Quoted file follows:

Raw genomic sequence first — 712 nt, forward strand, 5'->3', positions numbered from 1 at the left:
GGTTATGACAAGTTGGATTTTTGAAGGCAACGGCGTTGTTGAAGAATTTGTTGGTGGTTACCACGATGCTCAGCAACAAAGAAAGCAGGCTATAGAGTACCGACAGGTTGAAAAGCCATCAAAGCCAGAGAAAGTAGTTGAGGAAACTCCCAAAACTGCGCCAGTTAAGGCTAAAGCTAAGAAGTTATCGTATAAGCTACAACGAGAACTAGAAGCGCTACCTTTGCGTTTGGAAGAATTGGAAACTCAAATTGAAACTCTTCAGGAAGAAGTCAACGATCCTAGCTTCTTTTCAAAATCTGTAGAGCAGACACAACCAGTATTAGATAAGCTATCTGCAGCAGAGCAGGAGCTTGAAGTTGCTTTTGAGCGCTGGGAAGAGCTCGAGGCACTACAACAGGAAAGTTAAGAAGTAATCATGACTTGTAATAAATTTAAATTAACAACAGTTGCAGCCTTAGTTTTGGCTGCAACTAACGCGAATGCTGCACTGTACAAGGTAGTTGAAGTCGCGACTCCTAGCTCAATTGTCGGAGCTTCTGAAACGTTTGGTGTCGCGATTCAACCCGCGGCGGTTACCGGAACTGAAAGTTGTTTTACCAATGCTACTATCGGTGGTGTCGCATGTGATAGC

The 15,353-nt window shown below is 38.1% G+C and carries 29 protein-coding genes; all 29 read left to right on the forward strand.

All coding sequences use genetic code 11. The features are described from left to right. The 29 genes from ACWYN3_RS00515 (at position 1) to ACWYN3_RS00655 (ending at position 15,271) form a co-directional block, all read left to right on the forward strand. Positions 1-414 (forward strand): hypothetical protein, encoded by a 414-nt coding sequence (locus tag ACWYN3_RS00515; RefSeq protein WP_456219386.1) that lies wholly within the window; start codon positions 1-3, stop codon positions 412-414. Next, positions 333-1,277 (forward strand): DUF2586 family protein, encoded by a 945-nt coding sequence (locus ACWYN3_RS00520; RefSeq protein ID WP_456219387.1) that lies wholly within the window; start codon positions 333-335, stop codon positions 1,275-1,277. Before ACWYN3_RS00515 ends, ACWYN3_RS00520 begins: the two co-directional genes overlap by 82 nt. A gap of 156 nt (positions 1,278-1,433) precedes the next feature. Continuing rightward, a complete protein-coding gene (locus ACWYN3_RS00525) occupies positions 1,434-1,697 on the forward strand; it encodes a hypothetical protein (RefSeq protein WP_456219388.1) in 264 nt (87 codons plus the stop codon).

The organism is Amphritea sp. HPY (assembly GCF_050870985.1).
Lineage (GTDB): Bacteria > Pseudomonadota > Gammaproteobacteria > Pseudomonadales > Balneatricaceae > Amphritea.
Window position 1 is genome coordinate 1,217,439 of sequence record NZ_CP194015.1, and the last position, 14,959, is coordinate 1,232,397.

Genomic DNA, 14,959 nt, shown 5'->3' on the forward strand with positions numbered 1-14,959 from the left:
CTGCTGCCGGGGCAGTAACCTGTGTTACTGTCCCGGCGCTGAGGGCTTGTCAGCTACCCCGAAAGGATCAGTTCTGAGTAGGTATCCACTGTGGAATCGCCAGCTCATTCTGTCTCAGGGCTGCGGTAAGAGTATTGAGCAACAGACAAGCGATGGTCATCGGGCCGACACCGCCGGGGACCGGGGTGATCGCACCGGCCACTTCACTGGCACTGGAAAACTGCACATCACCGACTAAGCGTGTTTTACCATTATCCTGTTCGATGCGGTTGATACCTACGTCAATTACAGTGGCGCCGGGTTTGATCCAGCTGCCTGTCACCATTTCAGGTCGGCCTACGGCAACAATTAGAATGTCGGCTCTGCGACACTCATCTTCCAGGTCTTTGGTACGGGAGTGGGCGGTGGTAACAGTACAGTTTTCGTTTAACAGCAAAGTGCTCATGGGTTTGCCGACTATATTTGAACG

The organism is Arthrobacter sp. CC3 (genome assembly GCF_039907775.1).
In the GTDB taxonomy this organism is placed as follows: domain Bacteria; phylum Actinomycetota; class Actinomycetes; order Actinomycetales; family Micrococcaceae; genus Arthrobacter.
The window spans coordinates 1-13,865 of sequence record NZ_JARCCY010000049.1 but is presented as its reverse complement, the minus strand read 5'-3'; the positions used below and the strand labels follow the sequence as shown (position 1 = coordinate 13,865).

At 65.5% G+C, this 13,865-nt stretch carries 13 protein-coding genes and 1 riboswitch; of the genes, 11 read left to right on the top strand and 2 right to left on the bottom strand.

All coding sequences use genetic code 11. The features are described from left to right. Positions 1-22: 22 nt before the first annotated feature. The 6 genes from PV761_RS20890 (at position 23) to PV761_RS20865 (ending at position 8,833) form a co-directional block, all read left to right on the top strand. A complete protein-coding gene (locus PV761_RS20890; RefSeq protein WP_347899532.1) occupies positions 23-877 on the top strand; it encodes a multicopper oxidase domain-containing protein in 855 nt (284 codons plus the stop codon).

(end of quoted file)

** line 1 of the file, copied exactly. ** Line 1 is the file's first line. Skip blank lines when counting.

Raw genomic sequence first — 712 nt, forward strand, 5'->3', positions numbered from 1 at the left: